Planning our menus a week at a time has also saved on the grocery budget. By shopping once a week and only buying what is needed for that week's dinners and school/work lunches we are no longer throwing food away that has gone bad before we have had a chance to eat it. And if I have forgotten something or if we run out of something earlier than expected we can easily live without it, knowing that I will be back at the store at the end of the week. Since I began taking the time to really plan our meals like this I have not had to make a single "emergency" run to the grocery store. Imagine the time that alone has saved! Plus, there is no more of that end of the day panic around what to serve for dinner. Which means that those food prep shortcuts are no longer needed. And we all know that many of those quick and easy to prepare foods are just not healthy - I am no longer worried about what my family is eating because I know exactly what is on their plate. No more wishing that I could be that family. With a little planning and a lot of letting go I have helped my family to be our own version of that family.

So to my it must be nice accuser, I say this. Yes, it is nice. I am thrilled that more days than not I manage to make the beds and clean up the kitchen after breakfast. I manage to pay my mother's bills and still have time to visit her a few times a week. I have the time to attend board meetings of our Families With Children From China group, and I managed to start up a play group within this organization for families with children my son's age. I have been able to experiment with feeding my family whole food meals and I no longer feel guilty when I spend time throwing baseballs to my little hitter. (there is guilt if you don't clean up right after dinner that you aren't providing for your family. there is guilt if you do clean up that you aren't spending enough quality time with your kids. everyone has this guilt, I know. but it is magnified if your family was brought together via adoption. but more on that another day.)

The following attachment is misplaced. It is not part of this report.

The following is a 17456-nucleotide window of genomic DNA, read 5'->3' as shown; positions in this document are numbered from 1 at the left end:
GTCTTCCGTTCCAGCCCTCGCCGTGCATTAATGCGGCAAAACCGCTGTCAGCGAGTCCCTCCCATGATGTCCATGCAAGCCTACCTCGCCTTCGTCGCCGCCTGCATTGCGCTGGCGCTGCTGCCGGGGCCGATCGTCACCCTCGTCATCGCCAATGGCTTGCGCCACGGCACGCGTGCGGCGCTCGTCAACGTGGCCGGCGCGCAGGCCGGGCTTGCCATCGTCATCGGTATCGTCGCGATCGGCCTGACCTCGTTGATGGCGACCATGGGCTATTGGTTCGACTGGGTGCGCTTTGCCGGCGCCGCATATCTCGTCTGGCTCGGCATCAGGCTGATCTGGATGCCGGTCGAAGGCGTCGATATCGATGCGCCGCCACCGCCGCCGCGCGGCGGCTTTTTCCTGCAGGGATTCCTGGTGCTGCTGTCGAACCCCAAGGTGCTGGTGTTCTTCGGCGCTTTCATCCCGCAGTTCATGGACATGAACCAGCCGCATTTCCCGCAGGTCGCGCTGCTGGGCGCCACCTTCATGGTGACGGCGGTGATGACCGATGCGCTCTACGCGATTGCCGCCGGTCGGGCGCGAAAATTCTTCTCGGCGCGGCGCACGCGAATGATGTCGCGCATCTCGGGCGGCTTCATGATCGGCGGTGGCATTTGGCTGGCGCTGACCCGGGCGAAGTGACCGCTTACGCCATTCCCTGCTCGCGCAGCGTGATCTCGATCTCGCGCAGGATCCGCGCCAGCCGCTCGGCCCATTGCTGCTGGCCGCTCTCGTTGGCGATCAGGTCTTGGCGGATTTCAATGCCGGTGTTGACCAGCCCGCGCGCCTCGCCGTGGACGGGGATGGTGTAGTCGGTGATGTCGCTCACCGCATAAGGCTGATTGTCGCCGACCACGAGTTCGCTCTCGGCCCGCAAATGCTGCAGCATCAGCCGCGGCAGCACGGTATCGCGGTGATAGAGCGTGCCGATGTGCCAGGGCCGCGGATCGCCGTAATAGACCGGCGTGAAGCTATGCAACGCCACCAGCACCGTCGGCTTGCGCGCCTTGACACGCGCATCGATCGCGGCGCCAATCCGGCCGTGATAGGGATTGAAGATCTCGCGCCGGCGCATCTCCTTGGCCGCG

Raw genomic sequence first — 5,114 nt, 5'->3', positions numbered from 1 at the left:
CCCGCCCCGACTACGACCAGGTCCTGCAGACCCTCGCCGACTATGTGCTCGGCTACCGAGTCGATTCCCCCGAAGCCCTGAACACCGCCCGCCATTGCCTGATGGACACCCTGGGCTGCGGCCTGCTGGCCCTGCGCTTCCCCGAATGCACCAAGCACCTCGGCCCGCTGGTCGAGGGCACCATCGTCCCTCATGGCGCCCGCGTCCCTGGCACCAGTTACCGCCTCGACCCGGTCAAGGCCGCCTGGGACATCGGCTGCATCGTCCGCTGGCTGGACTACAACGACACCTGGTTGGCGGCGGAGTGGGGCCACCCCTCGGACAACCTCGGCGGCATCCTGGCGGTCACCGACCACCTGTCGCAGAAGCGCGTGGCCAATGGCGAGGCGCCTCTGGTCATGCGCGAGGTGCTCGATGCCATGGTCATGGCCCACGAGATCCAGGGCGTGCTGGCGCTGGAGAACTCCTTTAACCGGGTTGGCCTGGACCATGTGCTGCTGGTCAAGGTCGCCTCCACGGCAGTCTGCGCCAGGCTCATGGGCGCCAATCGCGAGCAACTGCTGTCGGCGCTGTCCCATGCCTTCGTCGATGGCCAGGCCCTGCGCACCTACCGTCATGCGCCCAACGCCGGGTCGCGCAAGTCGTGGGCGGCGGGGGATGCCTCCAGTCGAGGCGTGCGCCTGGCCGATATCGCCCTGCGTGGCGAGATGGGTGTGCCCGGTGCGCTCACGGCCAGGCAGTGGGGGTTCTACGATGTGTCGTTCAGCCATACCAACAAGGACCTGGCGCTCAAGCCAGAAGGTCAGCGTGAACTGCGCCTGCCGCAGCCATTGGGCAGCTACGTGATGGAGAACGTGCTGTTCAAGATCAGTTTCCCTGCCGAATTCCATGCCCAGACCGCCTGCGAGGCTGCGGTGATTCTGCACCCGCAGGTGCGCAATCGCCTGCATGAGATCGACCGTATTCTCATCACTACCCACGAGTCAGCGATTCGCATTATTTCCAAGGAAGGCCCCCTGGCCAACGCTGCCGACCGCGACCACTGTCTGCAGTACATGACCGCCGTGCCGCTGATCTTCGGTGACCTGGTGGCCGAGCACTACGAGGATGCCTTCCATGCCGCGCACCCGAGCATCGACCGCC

I have this time because I have been able to let a few things go. I have enlisted help with the housecleaning. While I started the play group I then turned over the day to day management of it to another mom. I now ask my husband for help more often and I take him up on his offers of more alone time so I can plan and think. I even went out and bought more underwear for my son so that I was not always on the hunt for a clean pair. I use a card delivery service for birthday and other occasional cards. I have been a little more forceful with the associates at my mother's assisted living, asking them to do a little more reminding in an effort to cut down on the many telephone calls from Mom. I also learned to say no. No, I will not be directing the pre-school children's Christmas musical this year. No, I will not be preparing a donation for the Kidney Foundation every time they call. Even though I know there are items we could donate I also know that I can't always make the time to sort through closets and drawers. And you know what? When done correctly, it feels good to say "no". My stress level is so much lower without all of these unnecessary commitments hanging over my head.

I refuse to feel guilty because I enjoy planning and organizing for my family. After all, because I enjoy organizing and planning for my family, I also enjoy, well, my family!